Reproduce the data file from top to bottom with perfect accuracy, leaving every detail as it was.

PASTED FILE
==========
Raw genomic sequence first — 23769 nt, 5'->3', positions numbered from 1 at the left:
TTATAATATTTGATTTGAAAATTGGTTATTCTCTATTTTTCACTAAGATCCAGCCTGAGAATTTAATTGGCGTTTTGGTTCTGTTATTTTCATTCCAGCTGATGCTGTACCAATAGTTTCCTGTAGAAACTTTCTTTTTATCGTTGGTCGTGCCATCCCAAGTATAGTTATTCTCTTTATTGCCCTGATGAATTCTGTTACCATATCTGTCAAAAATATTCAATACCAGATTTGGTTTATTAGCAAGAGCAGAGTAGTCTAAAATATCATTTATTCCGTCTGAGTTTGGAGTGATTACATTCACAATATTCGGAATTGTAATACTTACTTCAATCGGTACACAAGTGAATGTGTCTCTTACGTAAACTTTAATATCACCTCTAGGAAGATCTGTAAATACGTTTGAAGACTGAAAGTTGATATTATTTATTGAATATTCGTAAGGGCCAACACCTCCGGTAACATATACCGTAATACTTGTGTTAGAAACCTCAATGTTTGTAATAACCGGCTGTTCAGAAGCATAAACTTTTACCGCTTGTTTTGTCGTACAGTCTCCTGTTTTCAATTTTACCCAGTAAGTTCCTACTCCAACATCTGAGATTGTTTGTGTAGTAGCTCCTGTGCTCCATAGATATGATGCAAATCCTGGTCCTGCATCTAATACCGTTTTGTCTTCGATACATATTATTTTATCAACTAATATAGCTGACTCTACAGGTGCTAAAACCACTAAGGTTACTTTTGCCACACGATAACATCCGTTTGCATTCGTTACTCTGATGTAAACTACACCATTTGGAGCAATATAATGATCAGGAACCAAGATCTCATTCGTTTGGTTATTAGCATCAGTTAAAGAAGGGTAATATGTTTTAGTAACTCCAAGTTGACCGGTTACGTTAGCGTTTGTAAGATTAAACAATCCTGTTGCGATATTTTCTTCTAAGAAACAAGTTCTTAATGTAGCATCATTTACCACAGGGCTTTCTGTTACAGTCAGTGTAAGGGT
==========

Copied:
Raw genomic sequence first — 23769 nt, 5'->3', positions numbered from 1 at the left:
TTATAATATTTGATTTGAAAATTGGTTATTCTCTATTTTTCACTAAGATCCAGCCTGAGAATTTAATTGGCGTTTTGGTTCTGTTATTTTCATTCCAGCTGATGCTGTACCAATAGTTTCCTGTAGAAACTTTCTTTTTATCGTTGGTCGTGCCATCCCAAGTATAGTTATTCTCTTTATTGCCCTGATGAATTCTGTTACCATATCTGTCAAAAATATTCAATACCAGATTTGGTTTATTAGCAAGAGCAGAGTAGTCTAAAATATCATTTATTCCGTCTGAGTTTGGAGTGATTACATTCACAATATTCGGAATTGTAATACTTACTTCAATCGGTACACAAGTGAATGTGTCTCTTACGTAAACTTTAATATCACCTCTAGGAAGATCTGTAAATACGTTTGAAGACTGAAAGTTGATATTATTTATTGAATATTCGTAAGGGCCAACACCTCCGGTAACATATACCGTAATACTTGTGTTAGAAACCTCAATGTTTGTAATAACCGGCTGTTCAGAAGCATAAACTTTTACCGCTTGTTTTGTCGTACAGTCTCCTGTTTTCAATTTTACCCAGTAAGTTCCTACTCCAACATCTGAGATTGTTTGTGTAGTAGCTCCTGTGCTCCATAGATATGATGCAAATCCTGGTCCTGCATCTAATACCGTTTTGTCTTCGATACATATTATTTTATCAACTAATATAGCTGACTCTACAGGTGCTAAAACCACTAAGGTTACTTTTGCCACACGATAACATCCGTTTGCATTCGTTACTCTGATGTAAACTACACCATTTGGAGCAATATAATGATCAGGAACCAAGATCTCATTCGTTTGGTTATTAGCATCAGTTAAAGAAGGGTAATATGTTTTAGTAACTCCAAGTTGACCGGTTACGTTAGCGTTTGTAAGATTAAACAATCCTGTTGCGATATTTTCTTCTAAGAAACAAGTTCTTAATGTAGCATCATTTACCACAGGGCTTTCTGTTACAGTCAGTGTAAGGGT